Double tax avoidance agreements rarely generate controversy. Indeed, dozens of them are approved by legislatures around the world on an almost weekly basis with few people actually noticing. In the United States however, the passage of five double tax agreements has ground to a halt and is proving to be yet another source of friction between Republicans and Democrats in a highly partisan Congress. This feature looks at the reason why.
The pending DTAs and protocols include a proposed tax treaty with Chile, signed in 2010, the ratification of which was said to represent an important milestone in lowering tax barriers to US companies operating in Latin America; a proposed DTA amendment with Hungary, also signed in 2010, which would close a "treaty shopping" loophole in the existing treaty; and Swiss and Luxembourg DTA protocols, both signed in 2009, which would, among other measures, update the existing information exchange provisions with those countries.
It has been pointed out that, in particular, "the Swiss DTA protocol would specifically protect against 'fishing expeditions' by either country, while enabling the US Government to collect US tax revenues from hidden offshore accounts of US tax evaders." The Swiss protocol was ratified by Switzerland on March 5, 2012.
However, the passage of these tax treaties through Congress has been blocked since 2011, largely through the efforts of one man: Senator Rand Paul, the Kentucky Republican.
Paul has cited privacy concerns surrounding the exchange of US taxpayer information within both the tax treaties and under the Foreign Account Tax Compliance Act (FATCA).
Back on February 26, 2014, at a United States Senate Committee on Foreign Relations hearing on tax treaties that have yet to be approved by Congress, the Treasury Deputy Assistant Secretary (International Tax Affairs) Robert Stack gave assurances that the Administration is "strongly committed to ensuring that information provided to treaty partners will be strictly protected and treated as confidential."
Stack pointed out to the Committee that "one of the critical principles under today's existing international standards for information exchange upon request is that the country receiving information must ensure that exchanged information is kept confidential and only used for legitimate tax administration purposes."
"Before entering into an agreement," he added, "Treasury and the IRS must be satisfied that the foreign jurisdiction has the necessary legal safeguards in place to protect exchanged information and that adequate penalties apply to any breach of that confidentiality. Even if an information exchange agreement is in effect, the IRS will not exchange information with a country if the IRS determines that the country is not complying with its obligations under the agreement to protect the confidentiality of information."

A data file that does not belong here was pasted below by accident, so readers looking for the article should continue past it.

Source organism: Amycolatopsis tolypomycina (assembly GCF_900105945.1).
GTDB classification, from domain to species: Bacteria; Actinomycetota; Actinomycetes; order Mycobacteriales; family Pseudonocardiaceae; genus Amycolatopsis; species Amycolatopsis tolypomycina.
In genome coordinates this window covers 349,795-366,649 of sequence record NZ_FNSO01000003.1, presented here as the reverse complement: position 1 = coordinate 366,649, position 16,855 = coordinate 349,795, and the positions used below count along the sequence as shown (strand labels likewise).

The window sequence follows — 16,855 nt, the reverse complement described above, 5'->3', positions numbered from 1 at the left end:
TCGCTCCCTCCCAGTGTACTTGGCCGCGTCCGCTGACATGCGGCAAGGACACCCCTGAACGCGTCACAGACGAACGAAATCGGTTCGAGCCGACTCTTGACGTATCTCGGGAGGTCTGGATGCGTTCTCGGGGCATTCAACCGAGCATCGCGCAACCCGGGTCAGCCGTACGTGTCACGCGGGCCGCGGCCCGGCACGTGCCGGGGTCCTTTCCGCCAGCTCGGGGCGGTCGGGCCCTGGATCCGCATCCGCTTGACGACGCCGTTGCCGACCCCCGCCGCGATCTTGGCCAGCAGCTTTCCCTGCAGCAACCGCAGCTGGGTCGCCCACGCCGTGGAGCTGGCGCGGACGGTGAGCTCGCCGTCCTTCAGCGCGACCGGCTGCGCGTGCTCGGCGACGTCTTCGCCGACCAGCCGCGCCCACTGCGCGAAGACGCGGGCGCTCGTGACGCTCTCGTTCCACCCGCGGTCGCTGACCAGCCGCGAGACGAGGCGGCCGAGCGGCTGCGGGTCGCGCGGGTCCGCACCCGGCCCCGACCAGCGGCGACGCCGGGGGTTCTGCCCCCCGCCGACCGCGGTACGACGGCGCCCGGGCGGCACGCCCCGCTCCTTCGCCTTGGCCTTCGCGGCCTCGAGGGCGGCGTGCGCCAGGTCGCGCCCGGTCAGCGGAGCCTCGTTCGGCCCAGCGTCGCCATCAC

In addition, he concluded: "The IRS will not exchange any return information with a country that does not impose tax on the income being reported, because the information could not be used for the enforcement of taxes laws within that country."
Stack also emphasized that, in establishing the US's negotiating priorities, Treasury's primary objective is the conclusion of tax treaties that will provide the greatest benefit to the US and to US taxpayers, and that it actively pursues opportunities to establish new tax treaty relationships with countries in which US businesses encounter unrelieved double taxation with respect to their investments.
However, seemingly not reassured by Stack’s testimony, Paul continued to express his view in a May 7, 2014 letter to Senate Majority Leader Harry Reid (D – Nevada), that the five treaties would flout the privacy rights of US individuals and US expats, and that these concerns outweigh any economic benefits that might accrue as a result of the treaties. In the letter, he confirmed that he will continue to block the passage of the tax treaties in question.
Previous treaties, he wrote, "were more focused on information specific to suspicions of tax fraud, while requiring that serious allegations of wrongdoing were grounded in evidence. It appears these treaties may end up being the tool that implements FATCA," which requires foreign financial institutions to "send the Internal Revenue Service (IRS) the private records of overseas American bank account holders – no questions asked, and no reasonable suspicion, due process, or court order required."